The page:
During Uri, load was forecasted to reach a winter peak of about 77 GW, but didn't reach those levels due to load shedding. During Elliott, meanwhile, load levels hit an all-time winter peak of 74.1 GW (five-minute interval). Strong renewable generation during peak load played a big role in keeping net load levels in check during Elliott, compared to weak renewable generation (less than five GW) during Uri. Warmer temperatures, shorter duration, and a lack of snowfall during Winter Storm Elliott helped keep renewable generation healthy.

ERCOT wind solar

From our analysis, it appears solar played the biggest role with an about eight GW peak. As wind production fell and net load ramped, ERCOT saw $3,000 real-time pricing before sunrise. After the sun rose, prices dropped below $100 within 90 minutes. The opposite then occurred as the sun set: about eight GW of solar rolled off the grid in 90 minutes, sending prices back over $1,000. 

As we can see in the chart below, installed wind and solar capacity contributed to the strong renewable generation during Elliott, with about 12.4 GW of wind and solar additions between the two storms. As renewable penetration continues to increase, the pressure on the grid to perform during pre-sunrise and post-sundown hours will continue to be a concern.  

ERCOT's dispatchable generation capacity got tight for a quarter of the day on December 23, with ERCOT's physical responsive capability (i.e. what the grid can generate in a quick time frame) spending around seven hours below 5,000 MW. ERCOT's real-time online capacity (i.e. what the grid can generate on a longer time frame), only spent about three hours below 5,000 MW, triggering some scarcity pricing. This translates to significantly less scarcity pricing during Elliot, which saw around $500 average real-time premiums for one day, with relatively normal pricing on others.

Elliot n hub

Poor planning for extreme operation scenarios, like Uri, caused load shedding to affect natural gas throughput in Texas. When production drops in the largest natural gas field in North America, it leads to extremely high pricing that other states pay for, with premiums reaching 100 times levels in Texas and other parts of the country. During Elliot, we saw healthy natural gas supply, with only a $1 premium (about 25%) during the storm.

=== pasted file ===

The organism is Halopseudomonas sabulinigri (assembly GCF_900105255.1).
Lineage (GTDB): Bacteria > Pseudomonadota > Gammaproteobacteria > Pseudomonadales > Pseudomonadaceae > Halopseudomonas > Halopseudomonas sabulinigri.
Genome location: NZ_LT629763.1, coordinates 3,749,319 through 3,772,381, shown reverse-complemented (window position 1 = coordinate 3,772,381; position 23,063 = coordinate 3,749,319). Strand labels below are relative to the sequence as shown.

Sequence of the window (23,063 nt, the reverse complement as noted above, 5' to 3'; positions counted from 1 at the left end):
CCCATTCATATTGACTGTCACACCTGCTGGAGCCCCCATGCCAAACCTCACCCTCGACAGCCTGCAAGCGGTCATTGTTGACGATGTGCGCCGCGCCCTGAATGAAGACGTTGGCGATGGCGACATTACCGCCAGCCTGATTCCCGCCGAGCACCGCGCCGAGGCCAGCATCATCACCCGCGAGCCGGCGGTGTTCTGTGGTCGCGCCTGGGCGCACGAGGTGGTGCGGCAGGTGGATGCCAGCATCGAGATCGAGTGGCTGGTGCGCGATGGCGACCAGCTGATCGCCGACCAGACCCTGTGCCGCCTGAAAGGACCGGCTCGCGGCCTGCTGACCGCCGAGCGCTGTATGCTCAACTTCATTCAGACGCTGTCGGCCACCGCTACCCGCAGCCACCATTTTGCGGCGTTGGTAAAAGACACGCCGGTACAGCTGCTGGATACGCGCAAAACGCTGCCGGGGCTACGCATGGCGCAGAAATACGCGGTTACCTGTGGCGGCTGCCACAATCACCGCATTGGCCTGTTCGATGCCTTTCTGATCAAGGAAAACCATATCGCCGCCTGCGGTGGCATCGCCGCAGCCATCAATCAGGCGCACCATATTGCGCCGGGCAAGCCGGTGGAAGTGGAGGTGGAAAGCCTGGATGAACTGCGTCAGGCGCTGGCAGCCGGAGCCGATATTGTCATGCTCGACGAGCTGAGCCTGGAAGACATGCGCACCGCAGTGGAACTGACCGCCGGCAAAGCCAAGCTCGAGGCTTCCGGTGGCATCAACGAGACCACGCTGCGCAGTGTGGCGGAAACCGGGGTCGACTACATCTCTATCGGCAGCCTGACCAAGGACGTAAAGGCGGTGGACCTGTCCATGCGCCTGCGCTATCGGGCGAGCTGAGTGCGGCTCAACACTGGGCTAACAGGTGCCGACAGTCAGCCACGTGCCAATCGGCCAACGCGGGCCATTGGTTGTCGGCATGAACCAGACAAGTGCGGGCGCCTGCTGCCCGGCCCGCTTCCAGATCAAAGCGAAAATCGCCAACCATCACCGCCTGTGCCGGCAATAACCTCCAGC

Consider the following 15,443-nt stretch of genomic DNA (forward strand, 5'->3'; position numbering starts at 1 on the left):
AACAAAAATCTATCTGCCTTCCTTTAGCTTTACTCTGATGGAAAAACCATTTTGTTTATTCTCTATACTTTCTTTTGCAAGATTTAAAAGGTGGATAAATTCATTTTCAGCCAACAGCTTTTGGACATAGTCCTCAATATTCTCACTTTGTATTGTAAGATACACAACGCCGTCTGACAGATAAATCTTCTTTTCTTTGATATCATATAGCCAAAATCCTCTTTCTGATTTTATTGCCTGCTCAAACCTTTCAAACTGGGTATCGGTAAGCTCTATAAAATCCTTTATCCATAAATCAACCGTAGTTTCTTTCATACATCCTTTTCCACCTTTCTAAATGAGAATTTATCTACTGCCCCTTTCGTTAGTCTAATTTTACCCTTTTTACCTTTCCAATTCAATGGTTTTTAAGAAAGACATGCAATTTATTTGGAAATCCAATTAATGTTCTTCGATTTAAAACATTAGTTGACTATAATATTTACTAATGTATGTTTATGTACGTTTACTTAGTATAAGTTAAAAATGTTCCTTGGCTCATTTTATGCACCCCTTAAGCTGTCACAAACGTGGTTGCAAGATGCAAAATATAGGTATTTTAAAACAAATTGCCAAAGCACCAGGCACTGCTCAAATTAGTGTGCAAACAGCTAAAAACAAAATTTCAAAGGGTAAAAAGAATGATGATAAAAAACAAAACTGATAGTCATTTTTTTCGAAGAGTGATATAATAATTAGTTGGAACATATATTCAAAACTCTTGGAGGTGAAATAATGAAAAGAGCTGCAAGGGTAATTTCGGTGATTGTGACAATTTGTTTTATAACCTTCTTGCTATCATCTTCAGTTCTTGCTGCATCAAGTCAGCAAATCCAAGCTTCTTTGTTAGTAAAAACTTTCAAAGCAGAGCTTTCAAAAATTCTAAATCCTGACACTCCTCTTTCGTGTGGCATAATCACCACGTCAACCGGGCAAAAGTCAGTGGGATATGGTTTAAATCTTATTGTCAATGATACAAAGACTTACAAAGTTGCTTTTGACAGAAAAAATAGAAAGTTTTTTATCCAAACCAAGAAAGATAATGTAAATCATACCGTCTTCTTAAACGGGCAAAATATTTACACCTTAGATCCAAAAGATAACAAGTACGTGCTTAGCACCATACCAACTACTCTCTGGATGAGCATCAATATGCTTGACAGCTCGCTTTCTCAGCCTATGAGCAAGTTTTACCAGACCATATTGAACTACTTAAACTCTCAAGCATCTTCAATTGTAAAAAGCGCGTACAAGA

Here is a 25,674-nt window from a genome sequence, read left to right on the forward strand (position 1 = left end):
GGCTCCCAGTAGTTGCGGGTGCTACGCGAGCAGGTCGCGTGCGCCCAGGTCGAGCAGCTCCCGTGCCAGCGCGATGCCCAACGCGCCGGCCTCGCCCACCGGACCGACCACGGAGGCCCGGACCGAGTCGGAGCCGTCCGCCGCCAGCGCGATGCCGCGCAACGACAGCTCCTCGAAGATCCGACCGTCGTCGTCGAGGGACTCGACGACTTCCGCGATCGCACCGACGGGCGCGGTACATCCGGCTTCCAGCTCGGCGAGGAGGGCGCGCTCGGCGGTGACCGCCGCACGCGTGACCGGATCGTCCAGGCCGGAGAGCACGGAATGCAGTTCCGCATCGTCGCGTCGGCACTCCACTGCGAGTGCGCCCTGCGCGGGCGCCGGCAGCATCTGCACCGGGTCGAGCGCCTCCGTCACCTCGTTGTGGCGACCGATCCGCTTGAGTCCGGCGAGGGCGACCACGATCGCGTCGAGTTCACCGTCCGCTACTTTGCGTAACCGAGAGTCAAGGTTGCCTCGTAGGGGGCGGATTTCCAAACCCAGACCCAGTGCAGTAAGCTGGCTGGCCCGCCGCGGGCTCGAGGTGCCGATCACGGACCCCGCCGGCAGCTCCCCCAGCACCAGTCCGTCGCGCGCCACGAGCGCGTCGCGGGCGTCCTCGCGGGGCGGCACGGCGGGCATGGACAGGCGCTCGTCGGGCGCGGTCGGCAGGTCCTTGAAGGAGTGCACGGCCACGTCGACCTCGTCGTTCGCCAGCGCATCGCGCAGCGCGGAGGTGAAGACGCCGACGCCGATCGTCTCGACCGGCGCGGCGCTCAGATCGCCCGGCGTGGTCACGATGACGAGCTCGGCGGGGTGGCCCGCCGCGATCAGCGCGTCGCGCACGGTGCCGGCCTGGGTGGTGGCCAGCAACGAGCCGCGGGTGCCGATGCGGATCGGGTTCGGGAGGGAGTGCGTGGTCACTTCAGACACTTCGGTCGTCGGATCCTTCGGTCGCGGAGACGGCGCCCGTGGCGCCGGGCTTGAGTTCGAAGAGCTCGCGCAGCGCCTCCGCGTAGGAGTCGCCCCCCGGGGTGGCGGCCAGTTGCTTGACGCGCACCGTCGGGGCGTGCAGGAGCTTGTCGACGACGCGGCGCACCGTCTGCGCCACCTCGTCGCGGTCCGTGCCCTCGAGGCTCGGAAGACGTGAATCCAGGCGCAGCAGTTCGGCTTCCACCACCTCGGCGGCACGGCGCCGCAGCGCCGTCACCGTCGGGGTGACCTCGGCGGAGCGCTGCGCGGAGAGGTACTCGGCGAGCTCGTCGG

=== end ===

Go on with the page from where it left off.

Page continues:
During Winter Storm Elliott, online reserves never dipped below 3,000 MW, thanks to growth in thermal/renewable capacity, lower-than-normal thermal outages, healthy natural gas supply, and decent wind/solar production. Small changes in thermal outages or renewable production (including a higher load, poor solar performance, and/or snowfall), however, could have put ERCOT reliability at severe risk.


During Winter Storm Uri, Southwest Power Pool (SPP) experienced single-digit and negative temps, causing fuel supply issues and frozen infrastructure. Generation that was scheduled to show up didn’t, leading to two energy emergency alerts (EEA) level 3, which led to load shed directive and short periods of blackouts. Fuel availability was a major factor in how this region behaved during winter storm Uri, similar to ERCOT’s challenges. Following Uri, SPP implemented changes around fuel supply and resource adequacy, many of which are currently set to complete in 2023. 

Our analysis shows that SPP coasted through Elliot, thanks to solid wind production and relatively low natural gas capacity outages. Although Elliot moved in swiftly, setting temperature drop records across the US, the minimum temperatures observed weren’t as low as winter storm Uri and only persisted for one to two days. 

In the slide below, we’ll look at values during the peak load day during each winter storm. During Elliott, SPP was 6.3 degrees warmer. Despite those warmer temperatures, SPP hit an all-time winter peak load at 46.9 GW, though load was shed during Uri. The average renewable generation during the peak load was 17 GW during Elliot or 13 GW higher than average wind generation during Uri. This factor kept net loads below 30 GW, well within manageable conditions for SPP. SPP peak net load wind

The day after load peaked, net loads peaked as wind fell off due to cold temperatures. With Elliot’s net load peaking at 33.6 GW (5.9 GW lower than Uri’s peak of 39.5 GW), load didn’t fall off as quickly in SPP. Wind generation remained above 10 GW to keep net loads manageable.